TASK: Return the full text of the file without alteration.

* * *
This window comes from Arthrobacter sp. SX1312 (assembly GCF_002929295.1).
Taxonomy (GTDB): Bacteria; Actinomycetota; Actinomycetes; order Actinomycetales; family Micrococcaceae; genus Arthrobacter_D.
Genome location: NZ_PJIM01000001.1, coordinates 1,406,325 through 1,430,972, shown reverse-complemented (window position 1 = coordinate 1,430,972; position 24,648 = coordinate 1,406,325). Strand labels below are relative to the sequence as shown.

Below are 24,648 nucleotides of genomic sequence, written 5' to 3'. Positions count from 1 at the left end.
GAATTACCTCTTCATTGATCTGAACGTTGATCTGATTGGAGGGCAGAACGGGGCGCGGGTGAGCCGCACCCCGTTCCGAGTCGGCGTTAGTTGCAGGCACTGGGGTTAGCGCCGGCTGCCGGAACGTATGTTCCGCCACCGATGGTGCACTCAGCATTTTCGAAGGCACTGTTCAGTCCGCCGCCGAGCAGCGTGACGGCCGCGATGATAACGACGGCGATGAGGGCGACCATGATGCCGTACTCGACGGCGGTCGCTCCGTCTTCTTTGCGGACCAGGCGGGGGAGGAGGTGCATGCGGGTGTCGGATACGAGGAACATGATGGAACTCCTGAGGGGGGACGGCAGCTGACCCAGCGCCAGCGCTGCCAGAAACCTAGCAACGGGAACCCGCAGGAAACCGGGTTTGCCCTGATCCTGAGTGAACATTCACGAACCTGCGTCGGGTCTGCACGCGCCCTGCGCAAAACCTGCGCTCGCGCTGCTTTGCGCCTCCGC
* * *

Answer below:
This window comes from Arthrobacter sp. SX1312 (assembly GCF_002929295.1).
Taxonomy (GTDB): Bacteria; Actinomycetota; Actinomycetes; order Actinomycetales; family Micrococcaceae; genus Arthrobacter_D.
Genome location: NZ_PJIM01000001.1, coordinates 1,406,325 through 1,430,972, shown reverse-complemented (window position 1 = coordinate 1,430,972; position 24,648 = coordinate 1,406,325). Strand labels below are relative to the sequence as shown.

Below are 24,648 nucleotides of genomic sequence, written 5' to 3'. Positions count from 1 at the left end.
GAATTACCTCTTCATTGATCTGAACGTTGATCTGATTGGAGGGCAGAACGGGGCGCGGGTGAGCCGCACCCCGTTCCGAGTCGGCGTTAGTTGCAGGCACTGGGGTTAGCGCCGGCTGCCGGAACGTATGTTCCGCCACCGATGGTGCACTCAGCATTTTCGAAGGCACTGTTCAGTCCGCCGCCGAGCAGCGTGACGGCCGCGATGATAACGACGGCGATGAGGGCGACCATGATGCCGTACTCGACGGCGGTCGCTCCGTCTTCTTTGCGGACCAGGCGGGGGAGGAGGTGCATGCGGGTGTCGGATACGAGGAACATGATGGAACTCCTGAGGGGGGACGGCAGCTGACCCAGCGCCAGCGCTGCCAGAAACCTAGCAACGGGAACCCGCAGGAAACCGGGTTTGCCCTGATCCTGAGTGAACATTCACGAACCTGCGTCGGGTCTGCACGCGCCCTGCGCAAAACCTGCGCTCGCGCTGCTTTGCGCCTCCGC